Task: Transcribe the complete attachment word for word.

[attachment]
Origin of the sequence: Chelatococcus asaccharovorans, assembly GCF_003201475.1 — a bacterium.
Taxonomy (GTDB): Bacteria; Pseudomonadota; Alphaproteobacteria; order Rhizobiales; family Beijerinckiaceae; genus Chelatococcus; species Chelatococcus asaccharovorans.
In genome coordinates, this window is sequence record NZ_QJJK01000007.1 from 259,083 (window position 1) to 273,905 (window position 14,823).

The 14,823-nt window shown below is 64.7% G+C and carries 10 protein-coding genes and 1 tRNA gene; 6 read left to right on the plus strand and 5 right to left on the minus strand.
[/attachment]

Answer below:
Origin of the sequence: Chelatococcus asaccharovorans, assembly GCF_003201475.1 — a bacterium.
Taxonomy (GTDB): Bacteria; Pseudomonadota; Alphaproteobacteria; order Rhizobiales; family Beijerinckiaceae; genus Chelatococcus; species Chelatococcus asaccharovorans.
In genome coordinates, this window is sequence record NZ_QJJK01000007.1 from 259,083 (window position 1) to 273,905 (window position 14,823).

The 14,823-nt window shown below is 64.7% G+C and carries 10 protein-coding genes and 1 tRNA gene; 6 read left to right on the plus strand and 5 right to left on the minus strand.